Back to Journals » Clinical and Experimental Gastroenterology » Volume 10

A novel scoring system for prediction of esophageal varices in critically ill patients

Authors Hanafy AS, Badawi R, Basha MAA, Selim A, Yousef M, Elnawasany S, Mansour L, Elkhouly RA, Hawash N, Abd-Elsalam S

Received 23 June 2017

Accepted for publication 17 October 2017

Published 7 December 2017 Volume 2017:10 Pages 315—325

DOI https://doi.org/10.2147/CEG.S144700

Checked for plagiarism Yes

Review by Single-blind

Peer reviewers approved by Dr Amy Norman

Peer reviewer comments 2

Editor who approved publication: Prof. Dr. Everson L.A. Artifon

Amr Shaaban Hanafy,1 Rehab Badawi,2 Mohammad Abdelkhalik Atia Basha,3 Amal Selim,4 Mohamed Yousef,2 Sally Elnawasany,2 Loai Mansour,2 Reham Abdelkader Elkhouly,2 Nehad Hawash,2 Sherief Abd-Elsalam2

1Internal Medicine Department, Hepatology Division, Zagazig University, Zagazig, 2Tropical Medicine Department, Tanta University, Tanta, 3Diagnostic Radiology Department, Zagazig University, Zagazig, 4Internal Medicine Department, Tanta University, Tanta, Egypt

Background and aims: Patients with advanced systemic illness or critically ill patients may present with upper gastrointestinal tract (GIT) bleeding which may need endoscopic intervention; however, this may expose them to unnecessary endoscopy. The aim was to validate a novel scoring system for risk stratification for urgency of GIT endoscopy in critically ill patients.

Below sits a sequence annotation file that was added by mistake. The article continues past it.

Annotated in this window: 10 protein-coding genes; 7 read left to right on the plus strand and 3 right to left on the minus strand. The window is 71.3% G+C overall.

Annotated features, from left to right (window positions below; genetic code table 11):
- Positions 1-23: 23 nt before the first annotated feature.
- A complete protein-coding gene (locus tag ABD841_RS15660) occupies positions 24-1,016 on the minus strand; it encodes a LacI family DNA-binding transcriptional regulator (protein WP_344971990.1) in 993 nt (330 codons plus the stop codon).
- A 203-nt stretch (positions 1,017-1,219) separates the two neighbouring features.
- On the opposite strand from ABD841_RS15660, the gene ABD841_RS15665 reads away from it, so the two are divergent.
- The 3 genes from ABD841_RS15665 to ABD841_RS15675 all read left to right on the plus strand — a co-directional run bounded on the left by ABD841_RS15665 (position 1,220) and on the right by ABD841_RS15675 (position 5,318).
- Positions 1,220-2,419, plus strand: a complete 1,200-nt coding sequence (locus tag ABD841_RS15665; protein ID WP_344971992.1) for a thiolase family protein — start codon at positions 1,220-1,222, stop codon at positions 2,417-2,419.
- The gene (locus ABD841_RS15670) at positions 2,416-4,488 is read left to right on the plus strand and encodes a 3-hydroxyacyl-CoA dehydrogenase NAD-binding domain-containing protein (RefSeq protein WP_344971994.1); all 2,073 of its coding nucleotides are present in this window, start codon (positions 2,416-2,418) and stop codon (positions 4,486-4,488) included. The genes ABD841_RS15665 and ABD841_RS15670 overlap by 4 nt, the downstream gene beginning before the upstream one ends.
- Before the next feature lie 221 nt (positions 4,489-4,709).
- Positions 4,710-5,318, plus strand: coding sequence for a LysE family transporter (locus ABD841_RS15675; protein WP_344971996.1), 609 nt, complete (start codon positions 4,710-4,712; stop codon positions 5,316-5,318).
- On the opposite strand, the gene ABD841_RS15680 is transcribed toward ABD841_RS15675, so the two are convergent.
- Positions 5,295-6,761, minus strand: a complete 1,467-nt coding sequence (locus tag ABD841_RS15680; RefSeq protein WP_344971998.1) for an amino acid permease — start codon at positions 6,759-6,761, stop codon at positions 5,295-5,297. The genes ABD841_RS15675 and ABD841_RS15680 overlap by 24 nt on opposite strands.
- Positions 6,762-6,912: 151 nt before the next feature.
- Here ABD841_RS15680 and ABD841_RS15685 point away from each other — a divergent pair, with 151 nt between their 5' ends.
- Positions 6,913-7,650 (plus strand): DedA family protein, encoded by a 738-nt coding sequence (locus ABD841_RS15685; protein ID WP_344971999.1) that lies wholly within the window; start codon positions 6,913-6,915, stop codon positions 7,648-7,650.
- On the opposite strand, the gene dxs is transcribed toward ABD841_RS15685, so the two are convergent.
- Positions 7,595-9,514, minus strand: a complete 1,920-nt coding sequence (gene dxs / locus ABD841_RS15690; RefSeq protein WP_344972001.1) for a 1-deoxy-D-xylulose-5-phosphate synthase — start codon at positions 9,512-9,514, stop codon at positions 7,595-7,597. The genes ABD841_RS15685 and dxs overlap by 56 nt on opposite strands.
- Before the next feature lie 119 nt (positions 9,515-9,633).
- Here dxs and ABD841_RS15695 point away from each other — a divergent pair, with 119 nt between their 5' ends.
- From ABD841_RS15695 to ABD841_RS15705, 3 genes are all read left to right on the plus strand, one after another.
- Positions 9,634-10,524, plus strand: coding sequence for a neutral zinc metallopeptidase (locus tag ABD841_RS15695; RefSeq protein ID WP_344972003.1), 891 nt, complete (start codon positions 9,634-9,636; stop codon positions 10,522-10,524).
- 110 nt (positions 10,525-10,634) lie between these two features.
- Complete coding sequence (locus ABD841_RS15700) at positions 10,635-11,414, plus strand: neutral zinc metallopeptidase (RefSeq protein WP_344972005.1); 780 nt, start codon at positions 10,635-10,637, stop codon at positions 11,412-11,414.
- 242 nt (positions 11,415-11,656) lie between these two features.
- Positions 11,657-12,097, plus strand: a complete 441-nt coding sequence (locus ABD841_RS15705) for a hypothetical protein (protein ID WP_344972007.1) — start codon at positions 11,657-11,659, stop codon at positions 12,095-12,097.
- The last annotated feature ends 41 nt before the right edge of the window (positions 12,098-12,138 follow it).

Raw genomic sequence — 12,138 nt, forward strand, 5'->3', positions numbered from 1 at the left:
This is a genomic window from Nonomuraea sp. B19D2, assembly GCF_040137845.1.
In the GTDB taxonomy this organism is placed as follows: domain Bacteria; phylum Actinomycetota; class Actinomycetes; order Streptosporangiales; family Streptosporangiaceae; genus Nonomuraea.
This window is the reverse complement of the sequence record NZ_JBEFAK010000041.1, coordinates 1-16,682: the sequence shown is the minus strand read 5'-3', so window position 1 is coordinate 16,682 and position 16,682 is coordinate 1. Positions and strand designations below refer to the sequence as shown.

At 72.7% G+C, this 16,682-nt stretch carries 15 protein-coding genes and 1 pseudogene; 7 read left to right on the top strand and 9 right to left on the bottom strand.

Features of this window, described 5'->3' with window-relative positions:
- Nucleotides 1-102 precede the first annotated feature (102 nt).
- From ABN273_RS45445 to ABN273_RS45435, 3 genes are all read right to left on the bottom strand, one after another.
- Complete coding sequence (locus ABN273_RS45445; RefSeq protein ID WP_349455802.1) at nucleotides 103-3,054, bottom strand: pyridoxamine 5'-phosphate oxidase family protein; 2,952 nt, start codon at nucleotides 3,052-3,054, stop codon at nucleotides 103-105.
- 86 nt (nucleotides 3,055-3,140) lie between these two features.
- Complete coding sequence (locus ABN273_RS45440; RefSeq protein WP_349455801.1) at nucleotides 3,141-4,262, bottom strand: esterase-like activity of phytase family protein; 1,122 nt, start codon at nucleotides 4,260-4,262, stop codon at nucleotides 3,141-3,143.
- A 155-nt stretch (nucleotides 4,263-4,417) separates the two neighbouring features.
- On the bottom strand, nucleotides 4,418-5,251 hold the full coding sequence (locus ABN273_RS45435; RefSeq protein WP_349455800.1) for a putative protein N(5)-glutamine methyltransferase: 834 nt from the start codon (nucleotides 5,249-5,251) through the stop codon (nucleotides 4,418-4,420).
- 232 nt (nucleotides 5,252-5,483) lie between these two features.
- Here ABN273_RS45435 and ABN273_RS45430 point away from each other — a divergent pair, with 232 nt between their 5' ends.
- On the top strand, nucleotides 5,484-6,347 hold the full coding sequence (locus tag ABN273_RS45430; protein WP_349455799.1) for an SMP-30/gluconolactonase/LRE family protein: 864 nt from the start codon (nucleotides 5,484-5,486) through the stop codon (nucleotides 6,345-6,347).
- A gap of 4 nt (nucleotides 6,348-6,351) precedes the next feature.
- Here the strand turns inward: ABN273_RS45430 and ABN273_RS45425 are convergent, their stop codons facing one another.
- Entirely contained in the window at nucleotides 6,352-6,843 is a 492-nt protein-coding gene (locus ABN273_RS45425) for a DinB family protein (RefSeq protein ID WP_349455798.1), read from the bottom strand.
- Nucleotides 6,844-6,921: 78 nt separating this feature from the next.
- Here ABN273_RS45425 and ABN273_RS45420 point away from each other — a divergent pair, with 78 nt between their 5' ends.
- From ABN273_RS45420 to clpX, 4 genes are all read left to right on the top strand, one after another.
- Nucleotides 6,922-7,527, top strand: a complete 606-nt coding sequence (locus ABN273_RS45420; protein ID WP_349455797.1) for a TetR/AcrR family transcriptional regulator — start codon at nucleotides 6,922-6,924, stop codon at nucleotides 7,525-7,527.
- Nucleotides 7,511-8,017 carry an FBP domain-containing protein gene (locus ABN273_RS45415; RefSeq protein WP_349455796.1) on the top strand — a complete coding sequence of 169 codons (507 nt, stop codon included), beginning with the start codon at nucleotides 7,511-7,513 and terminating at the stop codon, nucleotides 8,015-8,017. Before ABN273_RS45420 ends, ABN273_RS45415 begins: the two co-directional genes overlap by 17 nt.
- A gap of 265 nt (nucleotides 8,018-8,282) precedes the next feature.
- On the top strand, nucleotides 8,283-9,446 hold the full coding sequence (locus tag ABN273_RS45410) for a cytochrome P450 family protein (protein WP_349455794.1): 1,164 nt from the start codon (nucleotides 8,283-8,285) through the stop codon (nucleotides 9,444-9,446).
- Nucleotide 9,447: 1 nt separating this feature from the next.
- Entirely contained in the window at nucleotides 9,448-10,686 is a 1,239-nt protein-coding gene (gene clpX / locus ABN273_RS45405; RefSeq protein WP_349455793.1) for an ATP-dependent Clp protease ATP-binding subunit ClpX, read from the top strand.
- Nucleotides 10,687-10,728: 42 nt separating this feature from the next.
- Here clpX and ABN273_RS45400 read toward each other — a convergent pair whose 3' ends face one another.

Methods: This is an observational study conducted from January 2013 to January 2016 to analyze 300 patients with critical medical conditions and presenting with upper gastrointestinal bleeding. Meticulous clinical, laboratory, and sonographic evaluations were performed to calculate Glasgow Blatchford score (GBS) and variceal metric score for risk stratification and prediction of the presence of esophageal varices (OV). Finally, this score was applied on a validation group (n=100).
Results: The use of GBS and variceal metric scores in critically ill patients revealed that patients who showed a low risk score value for OV (0–4 points) and GBS <2 can be treated conservatively and discharged safely without urgent endoscopy. In patients with a low risk for varices but GBS >2, none of them had OV on endoscopy. In patients with intermediate risk score value for OV (5–8 points) and with GBS >2, 33.33% of them had varices on endoscopy. In patients with high risk score value for varices (9–13) and GBS >2, endoscopy revealed varices in 94.4% of them. Finally, in patients with very high risk score for varices (14–17), endoscopy revealed varices in 100% of them.
Conclusion: GBS and variceal metric score were highly efficacious in identifying critically ill patients who will benefit from therapeutic endoscopic intervention.

Keywords: noninvasive, upper endoscopy, variceal metric score, Glasgow Blatchford, critically ill

Creative Commons License This work is published and licensed by Dove Medical Press Limited. The full terms of this license are available at https://www.dovepress.com/terms.php and incorporate the Creative Commons Attribution - Non Commercial (unported, v3.0) License. By accessing the work you hereby accept the Terms. Non-commercial uses of the work are permitted without any further permission from Dove Medical Press Limited, provided the work is properly attributed. For permission for commercial use of this work, please see paragraphs 4.2 and 5 of our Terms.

Download Article [PDF]  View Full Text [HTML][Machine readable]